That original battery was installed by the previous owner – Not particularly fond of aftermarket stuff so that is why I bought the Honda battery.

* Oil changes – Oil has never gone over 3k miles. I’ve always used Mobil1 and OEM factory Honda filters specific for the S2000. And yes, I have replaced the crush washer on the drain bolt every time. This is where that orange threaded funnel comes in handy – if you look at the red valve cover in the pics, there is no evidence of any spillage.

* I have replaced the cabin air filter once. It was not dirty at all, but I figured why not.

* Shift knob: you see in the photos the OEM Honda aftermarket titanium shift knob. I like the knob better than the original one and it looks cool. The original shift knob is in pristine shape, including the small leather trim. That will be included with the car and is shown in the photos.

* Owner Manual – There are some photos with all the documentation including the 2003 Owner’ Manual and some other brochures. There is also a little booklet with a “get to know your car info” material – it includes the factory radio’s security code.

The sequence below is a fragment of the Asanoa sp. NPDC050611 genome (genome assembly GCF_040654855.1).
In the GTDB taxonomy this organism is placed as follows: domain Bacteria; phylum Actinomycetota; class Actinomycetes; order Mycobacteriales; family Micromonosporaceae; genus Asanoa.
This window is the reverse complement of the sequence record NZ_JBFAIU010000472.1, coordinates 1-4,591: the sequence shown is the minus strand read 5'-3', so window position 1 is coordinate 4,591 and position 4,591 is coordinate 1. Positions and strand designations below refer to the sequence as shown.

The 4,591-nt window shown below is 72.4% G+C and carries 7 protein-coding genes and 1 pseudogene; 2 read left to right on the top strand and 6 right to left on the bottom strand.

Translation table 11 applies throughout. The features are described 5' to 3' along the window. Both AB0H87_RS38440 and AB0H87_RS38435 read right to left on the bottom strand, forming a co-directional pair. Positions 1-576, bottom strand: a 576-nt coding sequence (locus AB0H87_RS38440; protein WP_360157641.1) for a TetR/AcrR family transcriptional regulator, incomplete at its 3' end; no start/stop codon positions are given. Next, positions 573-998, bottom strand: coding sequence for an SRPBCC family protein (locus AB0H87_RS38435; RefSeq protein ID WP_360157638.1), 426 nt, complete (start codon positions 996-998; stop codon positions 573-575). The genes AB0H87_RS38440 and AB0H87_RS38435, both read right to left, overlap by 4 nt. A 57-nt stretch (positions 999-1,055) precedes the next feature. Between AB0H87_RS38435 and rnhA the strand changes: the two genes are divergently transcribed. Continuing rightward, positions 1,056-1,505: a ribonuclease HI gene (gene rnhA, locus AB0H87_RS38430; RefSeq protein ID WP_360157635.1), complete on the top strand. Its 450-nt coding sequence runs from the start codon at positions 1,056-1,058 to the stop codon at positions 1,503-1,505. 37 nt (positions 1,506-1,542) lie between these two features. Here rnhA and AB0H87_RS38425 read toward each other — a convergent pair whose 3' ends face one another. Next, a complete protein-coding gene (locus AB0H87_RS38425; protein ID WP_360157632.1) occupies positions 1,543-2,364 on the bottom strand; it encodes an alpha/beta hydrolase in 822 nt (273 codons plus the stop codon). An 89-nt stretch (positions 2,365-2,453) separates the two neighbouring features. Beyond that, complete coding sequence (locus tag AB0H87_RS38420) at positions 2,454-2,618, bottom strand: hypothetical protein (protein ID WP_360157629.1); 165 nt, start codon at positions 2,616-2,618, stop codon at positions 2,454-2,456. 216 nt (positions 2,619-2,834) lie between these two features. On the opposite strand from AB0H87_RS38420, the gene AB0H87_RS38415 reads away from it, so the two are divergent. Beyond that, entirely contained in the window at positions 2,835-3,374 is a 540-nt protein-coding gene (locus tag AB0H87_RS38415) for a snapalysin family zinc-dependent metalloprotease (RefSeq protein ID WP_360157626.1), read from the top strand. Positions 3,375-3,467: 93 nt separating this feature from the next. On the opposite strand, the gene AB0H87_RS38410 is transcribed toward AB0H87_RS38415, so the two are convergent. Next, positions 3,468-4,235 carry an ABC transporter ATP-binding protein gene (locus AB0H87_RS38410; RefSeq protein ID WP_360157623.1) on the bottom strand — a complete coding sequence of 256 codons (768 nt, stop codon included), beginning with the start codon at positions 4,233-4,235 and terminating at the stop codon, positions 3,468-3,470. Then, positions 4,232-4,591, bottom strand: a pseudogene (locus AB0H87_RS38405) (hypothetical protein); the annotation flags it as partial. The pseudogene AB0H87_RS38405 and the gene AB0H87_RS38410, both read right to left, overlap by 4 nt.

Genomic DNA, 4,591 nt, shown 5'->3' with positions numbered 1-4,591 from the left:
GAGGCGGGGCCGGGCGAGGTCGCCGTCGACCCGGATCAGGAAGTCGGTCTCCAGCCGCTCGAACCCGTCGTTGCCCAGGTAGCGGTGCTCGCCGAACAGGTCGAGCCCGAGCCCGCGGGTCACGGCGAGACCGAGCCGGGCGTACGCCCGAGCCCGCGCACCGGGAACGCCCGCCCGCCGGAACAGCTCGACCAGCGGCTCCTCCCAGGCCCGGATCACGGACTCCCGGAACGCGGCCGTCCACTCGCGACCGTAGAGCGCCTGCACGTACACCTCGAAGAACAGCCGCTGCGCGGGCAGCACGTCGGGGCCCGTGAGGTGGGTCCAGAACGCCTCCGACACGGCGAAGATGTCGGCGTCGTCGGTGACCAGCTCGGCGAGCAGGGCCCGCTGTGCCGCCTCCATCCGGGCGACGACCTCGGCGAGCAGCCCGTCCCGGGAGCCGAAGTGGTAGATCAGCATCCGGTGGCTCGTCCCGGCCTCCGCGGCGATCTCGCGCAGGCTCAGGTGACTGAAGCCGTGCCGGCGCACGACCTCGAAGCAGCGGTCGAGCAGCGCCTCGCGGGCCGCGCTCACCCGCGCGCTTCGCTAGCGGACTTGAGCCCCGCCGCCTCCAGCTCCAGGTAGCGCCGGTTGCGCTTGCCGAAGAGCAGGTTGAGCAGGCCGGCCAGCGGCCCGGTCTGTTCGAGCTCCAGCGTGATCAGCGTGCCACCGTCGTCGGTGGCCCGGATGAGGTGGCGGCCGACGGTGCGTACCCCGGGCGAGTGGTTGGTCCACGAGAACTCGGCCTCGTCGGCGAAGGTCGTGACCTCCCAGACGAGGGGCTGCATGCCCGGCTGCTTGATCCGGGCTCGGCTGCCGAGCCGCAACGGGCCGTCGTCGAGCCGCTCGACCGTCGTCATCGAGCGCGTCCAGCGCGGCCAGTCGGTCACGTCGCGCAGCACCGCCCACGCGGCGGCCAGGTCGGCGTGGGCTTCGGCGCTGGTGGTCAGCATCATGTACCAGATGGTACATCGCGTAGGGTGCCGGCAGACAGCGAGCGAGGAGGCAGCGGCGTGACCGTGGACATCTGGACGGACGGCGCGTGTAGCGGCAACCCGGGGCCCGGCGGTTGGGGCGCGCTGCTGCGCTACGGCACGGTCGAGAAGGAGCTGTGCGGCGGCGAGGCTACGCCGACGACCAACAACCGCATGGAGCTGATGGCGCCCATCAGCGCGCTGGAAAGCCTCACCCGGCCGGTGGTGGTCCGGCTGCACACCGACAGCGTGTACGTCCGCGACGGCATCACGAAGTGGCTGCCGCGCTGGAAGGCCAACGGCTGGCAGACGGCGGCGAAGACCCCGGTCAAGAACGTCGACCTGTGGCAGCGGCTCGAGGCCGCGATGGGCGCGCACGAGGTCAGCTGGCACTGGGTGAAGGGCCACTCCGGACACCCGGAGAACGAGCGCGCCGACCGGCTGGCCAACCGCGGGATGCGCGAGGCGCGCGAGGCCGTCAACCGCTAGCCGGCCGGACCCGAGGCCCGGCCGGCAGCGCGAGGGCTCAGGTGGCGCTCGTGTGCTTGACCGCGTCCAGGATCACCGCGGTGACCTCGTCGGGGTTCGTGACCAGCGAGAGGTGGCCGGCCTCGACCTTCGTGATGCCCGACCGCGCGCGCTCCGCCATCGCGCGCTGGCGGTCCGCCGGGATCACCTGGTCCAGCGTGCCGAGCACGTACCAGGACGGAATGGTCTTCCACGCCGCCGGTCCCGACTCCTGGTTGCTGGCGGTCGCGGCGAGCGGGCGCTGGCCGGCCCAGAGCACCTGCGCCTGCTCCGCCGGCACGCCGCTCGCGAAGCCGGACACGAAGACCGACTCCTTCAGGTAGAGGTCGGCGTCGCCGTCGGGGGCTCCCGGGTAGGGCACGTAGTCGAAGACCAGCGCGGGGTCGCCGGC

* Books –
FIRST: the Daniel Carney S2000 book – this is out of print and hard as hell to find – there is a copy available on Amazon – look it up and you will see what I mean. It will be included with the car.
SECOND is a limited edition Honda book with a serial number. I believe these were available at dealers but not 100% sure – if anyone has info about these please let me know. I paid dearly for this copy and it is in pristine condition – the only issue is a little bump on the edges from when it was mailed to me. The sleeve is perfect though and the book has some really cool pictures.

* Covercraft windshield sun screen – this is a perfect fit sun screen. And no – the sun visors are not damaged in any way. I made two tabs from hard plastic to hold the sun shield so the visor would not be damaged in any way. The tabs hold the sun shield in place.

* The soft top – when I first bought the car, I read the soft top frame came from the factory with small imperfections that would cause the top to wear and tear. I went over the frame and sure enough I found the “bumps”. I’ve removed them and this has kept the top from tearing in the usual places. The top has been treated regularly with “Ragg Top” dressing and this has prevented fading.

* In case you are wondering, I have inspected all four springs on the car and have found NO rubber spacers! When the cars were shipped from Japan, rubber spacers were inserted in the springs and some dealers never removed them.